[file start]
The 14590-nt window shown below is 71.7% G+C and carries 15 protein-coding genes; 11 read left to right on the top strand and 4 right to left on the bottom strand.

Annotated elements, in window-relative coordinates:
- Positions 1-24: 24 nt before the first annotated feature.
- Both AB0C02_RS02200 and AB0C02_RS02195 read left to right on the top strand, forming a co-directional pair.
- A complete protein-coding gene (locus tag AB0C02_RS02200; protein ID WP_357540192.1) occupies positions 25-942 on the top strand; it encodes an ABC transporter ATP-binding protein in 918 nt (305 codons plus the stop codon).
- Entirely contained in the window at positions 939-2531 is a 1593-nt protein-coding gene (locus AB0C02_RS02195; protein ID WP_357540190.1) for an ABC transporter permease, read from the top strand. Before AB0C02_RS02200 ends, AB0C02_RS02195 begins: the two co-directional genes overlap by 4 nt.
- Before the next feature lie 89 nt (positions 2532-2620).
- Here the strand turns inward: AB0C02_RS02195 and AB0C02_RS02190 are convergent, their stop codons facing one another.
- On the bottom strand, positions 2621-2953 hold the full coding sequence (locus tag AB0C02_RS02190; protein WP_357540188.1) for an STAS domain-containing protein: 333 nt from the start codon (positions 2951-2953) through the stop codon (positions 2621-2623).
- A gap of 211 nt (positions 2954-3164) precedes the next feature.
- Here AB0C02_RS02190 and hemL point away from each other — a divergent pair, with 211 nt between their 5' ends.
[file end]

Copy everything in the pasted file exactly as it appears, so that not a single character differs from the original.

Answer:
The 14590-nt window shown below is 71.7% G+C and carries 15 protein-coding genes; 11 read left to right on the top strand and 4 right to left on the bottom strand.

Annotated elements, in window-relative coordinates:
- Positions 1-24: 24 nt before the first annotated feature.
- Both AB0C02_RS02200 and AB0C02_RS02195 read left to right on the top strand, forming a co-directional pair.
- A complete protein-coding gene (locus tag AB0C02_RS02200; protein ID WP_357540192.1) occupies positions 25-942 on the top strand; it encodes an ABC transporter ATP-binding protein in 918 nt (305 codons plus the stop codon).
- Entirely contained in the window at positions 939-2531 is a 1593-nt protein-coding gene (locus AB0C02_RS02195; protein ID WP_357540190.1) for an ABC transporter permease, read from the top strand. Before AB0C02_RS02200 ends, AB0C02_RS02195 begins: the two co-directional genes overlap by 4 nt.
- Before the next feature lie 89 nt (positions 2532-2620).
- Here the strand turns inward: AB0C02_RS02195 and AB0C02_RS02190 are convergent, their stop codons facing one another.
- On the bottom strand, positions 2621-2953 hold the full coding sequence (locus tag AB0C02_RS02190; protein WP_357540188.1) for an STAS domain-containing protein: 333 nt from the start codon (positions 2951-2953) through the stop codon (positions 2621-2623).
- A gap of 211 nt (positions 2954-3164) precedes the next feature.
- Here AB0C02_RS02190 and hemL point away from each other — a divergent pair, with 211 nt between their 5' ends.